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Wildlife Sanctuary Opens In Ohio County

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Brittany McFadden
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  There’s a new wildlife rehabilitation center in Ohio County, Kentucky, launched by a woman who found a need and decided to fill it.

Brittany McFadden saw a posting on Facebook by Ohio County Animal Control asking for a local person who is a “wildlife rehabber” to come pick up an animal.

That gave McFadden the idea for Shamar Wildlife Rehab and Sanctuary, which opened in January.

McFadden said Shamar is a Hebrew word, suggested by her mother, that means “to keep, guard, protect and save life.” McFadden said it just seemed natural for her to launch this project.

“I’ve always had a love for animals, and I always wanted to do something with animals. I’m literally living my dream," said McFadden. "I imagined it would be cats and dogs, but there are people advocating for cats and dogs. There’s no one advocating for the wildlife, so that’s why I chose to take care of the wildlife.”

So far, McFadden has helped a few animals. She temporarily cared for a hawk with an injured wing that her husband found hopping across the road on the way to work.

“The hawk that we brought in we transported to the Raptor Center in Owensboro. We’re not licensed to hold birds of prey for longer than 48 hours,” said McFadden.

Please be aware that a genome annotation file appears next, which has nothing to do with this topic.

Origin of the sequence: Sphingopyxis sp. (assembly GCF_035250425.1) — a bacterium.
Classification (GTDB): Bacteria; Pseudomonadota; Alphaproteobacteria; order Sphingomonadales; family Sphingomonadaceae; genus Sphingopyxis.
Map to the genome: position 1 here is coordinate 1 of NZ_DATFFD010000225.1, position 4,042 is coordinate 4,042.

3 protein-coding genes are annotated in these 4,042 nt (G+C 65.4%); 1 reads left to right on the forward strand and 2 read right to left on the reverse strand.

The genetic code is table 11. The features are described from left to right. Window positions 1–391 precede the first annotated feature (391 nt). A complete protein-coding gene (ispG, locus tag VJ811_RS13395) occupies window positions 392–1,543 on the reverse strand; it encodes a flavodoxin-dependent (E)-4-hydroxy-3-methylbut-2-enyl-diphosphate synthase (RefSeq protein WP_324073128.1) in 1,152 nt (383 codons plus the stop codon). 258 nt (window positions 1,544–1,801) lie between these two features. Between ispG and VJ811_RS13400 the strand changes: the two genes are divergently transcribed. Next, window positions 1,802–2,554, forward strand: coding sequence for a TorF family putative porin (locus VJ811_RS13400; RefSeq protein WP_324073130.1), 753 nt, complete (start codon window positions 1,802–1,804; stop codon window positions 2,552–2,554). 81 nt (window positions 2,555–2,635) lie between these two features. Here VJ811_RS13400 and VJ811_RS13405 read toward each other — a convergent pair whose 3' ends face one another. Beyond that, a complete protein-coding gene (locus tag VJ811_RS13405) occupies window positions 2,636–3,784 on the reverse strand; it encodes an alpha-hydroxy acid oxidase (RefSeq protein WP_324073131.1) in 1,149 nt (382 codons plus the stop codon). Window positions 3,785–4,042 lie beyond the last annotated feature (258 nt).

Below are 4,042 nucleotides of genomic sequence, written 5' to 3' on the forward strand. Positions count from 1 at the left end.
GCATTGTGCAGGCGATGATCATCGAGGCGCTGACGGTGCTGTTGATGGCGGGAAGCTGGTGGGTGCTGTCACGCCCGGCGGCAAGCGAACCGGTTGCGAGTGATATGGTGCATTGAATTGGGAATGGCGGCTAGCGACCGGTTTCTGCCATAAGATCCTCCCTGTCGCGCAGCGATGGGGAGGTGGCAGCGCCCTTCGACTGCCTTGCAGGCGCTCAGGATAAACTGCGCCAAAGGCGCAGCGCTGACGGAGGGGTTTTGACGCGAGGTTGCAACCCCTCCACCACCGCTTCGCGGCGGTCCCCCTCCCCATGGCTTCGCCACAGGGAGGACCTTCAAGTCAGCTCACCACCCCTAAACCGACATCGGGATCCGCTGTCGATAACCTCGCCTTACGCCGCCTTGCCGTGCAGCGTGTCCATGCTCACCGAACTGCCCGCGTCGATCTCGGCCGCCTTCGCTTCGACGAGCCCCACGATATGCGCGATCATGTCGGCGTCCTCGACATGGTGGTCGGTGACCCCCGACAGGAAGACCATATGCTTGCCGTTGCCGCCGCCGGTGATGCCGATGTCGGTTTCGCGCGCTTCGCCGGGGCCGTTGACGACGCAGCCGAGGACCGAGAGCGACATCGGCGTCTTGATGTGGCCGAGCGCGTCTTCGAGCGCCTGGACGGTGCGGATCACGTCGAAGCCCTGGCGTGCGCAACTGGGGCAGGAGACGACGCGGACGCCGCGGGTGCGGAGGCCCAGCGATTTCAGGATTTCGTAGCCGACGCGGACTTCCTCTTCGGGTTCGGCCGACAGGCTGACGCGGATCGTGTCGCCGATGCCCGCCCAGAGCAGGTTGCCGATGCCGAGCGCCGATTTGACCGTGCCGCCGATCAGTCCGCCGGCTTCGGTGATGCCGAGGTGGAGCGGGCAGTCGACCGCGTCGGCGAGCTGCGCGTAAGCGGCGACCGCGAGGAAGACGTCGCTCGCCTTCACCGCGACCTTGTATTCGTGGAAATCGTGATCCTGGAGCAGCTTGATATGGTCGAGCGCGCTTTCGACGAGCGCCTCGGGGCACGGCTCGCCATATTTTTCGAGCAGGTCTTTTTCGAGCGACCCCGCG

She's also caring for two possums raised by people who didn’t prepare the animals to live in the wild. They’ll be prepared to survive in their natural habitat and then set free.

There have been a couple of sad situations, she said, including having to put down a racoon with rabies and an injured possum.

McFadden has an associate’s degree in accounting and combined that with her love for animals to provide a foundation for the nonprofit organization.

The rehabilitation center and sanctuary required a state wildlife rehabilitation permit, inspections by the county conservation officer, and a cooperating veterinarian.

So far, McFadden has been training with a local wildlife rehabilitator. In March she will attend a two-day International Wildlife Rehabilitation Council course at Murray State University to earn a certificate in Basic Wildlife Rehabilitation. The course prepares a "wildlife rehabber" to raise, rescue, or arrange veterinary care for orphaned, sick or injured native wildlife. The goal is for the wildlife to be released into its natural habitat.

Rhonda Miller began as reporter and host for All Things Considered on WKU Public Radio in 2015. She has worked as Gulf Coast reporter for Mississippi Public Broadcasting, where she won Associated Press, Edward R. Murrow and Green Eyeshade awards for stories on dead sea turtles, health and legal issues arising from the 2010 BP oil spill and homeless veterans.
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